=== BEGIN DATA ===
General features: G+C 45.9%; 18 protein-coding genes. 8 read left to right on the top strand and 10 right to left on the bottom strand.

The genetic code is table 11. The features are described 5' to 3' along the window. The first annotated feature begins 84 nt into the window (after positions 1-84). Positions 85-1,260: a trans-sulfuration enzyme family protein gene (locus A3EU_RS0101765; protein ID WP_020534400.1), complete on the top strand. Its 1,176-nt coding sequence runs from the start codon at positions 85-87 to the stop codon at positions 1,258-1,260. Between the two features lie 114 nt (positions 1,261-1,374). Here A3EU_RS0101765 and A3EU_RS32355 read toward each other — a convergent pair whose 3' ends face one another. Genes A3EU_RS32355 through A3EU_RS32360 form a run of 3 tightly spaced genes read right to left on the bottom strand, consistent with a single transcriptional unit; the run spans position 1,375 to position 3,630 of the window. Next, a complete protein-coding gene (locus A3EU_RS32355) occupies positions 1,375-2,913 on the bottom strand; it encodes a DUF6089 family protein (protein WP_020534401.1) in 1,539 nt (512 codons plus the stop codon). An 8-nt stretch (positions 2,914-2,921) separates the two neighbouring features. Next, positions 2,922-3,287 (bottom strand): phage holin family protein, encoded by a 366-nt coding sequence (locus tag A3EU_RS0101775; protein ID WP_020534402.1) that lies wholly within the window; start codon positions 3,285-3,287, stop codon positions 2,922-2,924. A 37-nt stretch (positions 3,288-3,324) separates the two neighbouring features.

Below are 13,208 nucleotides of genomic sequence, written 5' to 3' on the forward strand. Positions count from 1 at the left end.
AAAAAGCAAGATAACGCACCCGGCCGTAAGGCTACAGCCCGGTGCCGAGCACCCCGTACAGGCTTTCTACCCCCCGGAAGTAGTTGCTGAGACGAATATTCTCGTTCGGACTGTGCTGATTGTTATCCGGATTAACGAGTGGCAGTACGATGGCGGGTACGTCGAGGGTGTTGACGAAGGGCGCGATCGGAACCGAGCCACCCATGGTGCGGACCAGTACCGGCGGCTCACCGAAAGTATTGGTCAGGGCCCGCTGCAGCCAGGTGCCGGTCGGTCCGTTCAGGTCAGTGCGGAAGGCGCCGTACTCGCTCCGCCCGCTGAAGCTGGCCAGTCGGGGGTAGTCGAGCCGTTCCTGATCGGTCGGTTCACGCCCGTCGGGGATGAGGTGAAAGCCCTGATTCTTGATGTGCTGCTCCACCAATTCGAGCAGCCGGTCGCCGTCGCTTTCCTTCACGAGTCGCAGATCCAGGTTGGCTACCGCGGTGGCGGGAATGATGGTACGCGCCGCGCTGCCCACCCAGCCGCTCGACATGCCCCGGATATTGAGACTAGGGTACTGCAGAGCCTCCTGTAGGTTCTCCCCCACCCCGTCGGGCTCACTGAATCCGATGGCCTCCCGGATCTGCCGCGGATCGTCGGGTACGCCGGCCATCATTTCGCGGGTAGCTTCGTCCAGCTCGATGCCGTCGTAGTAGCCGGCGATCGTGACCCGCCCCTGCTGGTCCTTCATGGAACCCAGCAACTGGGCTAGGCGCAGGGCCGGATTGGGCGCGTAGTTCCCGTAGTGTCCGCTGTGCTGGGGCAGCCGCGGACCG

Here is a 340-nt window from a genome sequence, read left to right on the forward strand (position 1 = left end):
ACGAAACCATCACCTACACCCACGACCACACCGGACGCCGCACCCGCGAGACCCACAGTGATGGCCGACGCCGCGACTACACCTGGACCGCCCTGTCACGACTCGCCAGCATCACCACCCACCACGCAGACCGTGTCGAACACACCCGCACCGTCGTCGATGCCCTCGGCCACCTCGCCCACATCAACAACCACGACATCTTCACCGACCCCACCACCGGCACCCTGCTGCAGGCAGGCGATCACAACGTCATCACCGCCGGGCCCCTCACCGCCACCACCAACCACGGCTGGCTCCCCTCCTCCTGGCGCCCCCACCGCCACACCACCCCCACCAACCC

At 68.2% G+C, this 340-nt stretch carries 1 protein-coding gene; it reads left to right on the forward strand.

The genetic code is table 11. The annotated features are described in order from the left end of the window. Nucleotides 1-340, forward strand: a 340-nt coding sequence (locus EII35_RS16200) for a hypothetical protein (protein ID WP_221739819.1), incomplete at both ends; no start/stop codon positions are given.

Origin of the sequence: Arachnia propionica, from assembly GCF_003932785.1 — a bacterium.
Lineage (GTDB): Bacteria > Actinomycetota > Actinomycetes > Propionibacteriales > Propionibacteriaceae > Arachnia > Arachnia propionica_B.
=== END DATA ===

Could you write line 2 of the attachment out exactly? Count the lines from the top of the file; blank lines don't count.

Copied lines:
The genetic code is table 11. The features are described 5' to 3' along the window. The first annotated feature begins 84 nt into the window (after positions 1-84). Positions 85-1,260: a trans-sulfuration enzyme family protein gene (locus A3EU_RS0101765; protein ID WP_020534400.1), complete on the top strand. Its 1,176-nt coding sequence runs from the start codon at positions 85-87 to the stop codon at positions 1,258-1,260. Between the two features lie 114 nt (positions 1,261-1,374). Here A3EU_RS0101765 and A3EU_RS32355 read toward each other — a convergent pair whose 3' ends face one another. Genes A3EU_RS32355 through A3EU_RS32360 form a run of 3 tightly spaced genes read right to left on the bottom strand, consistent with a single transcriptional unit; the run spans position 1,375 to position 3,630 of the window. Next, a complete protein-coding gene (locus A3EU_RS32355) occupies positions 1,375-2,913 on the bottom strand; it encodes a DUF6089 family protein (protein WP_020534401.1) in 1,539 nt (512 codons plus the stop codon). An 8-nt stretch (positions 2,914-2,921) separates the two neighbouring features. Next, positions 2,922-3,287 (bottom strand): phage holin family protein, encoded by a 366-nt coding sequence (locus tag A3EU_RS0101775; protein ID WP_020534402.1) that lies wholly within the window; start codon positions 3,285-3,287, stop codon positions 2,922-2,924. A 37-nt stretch (positions 3,288-3,324) separates the two neighbouring features.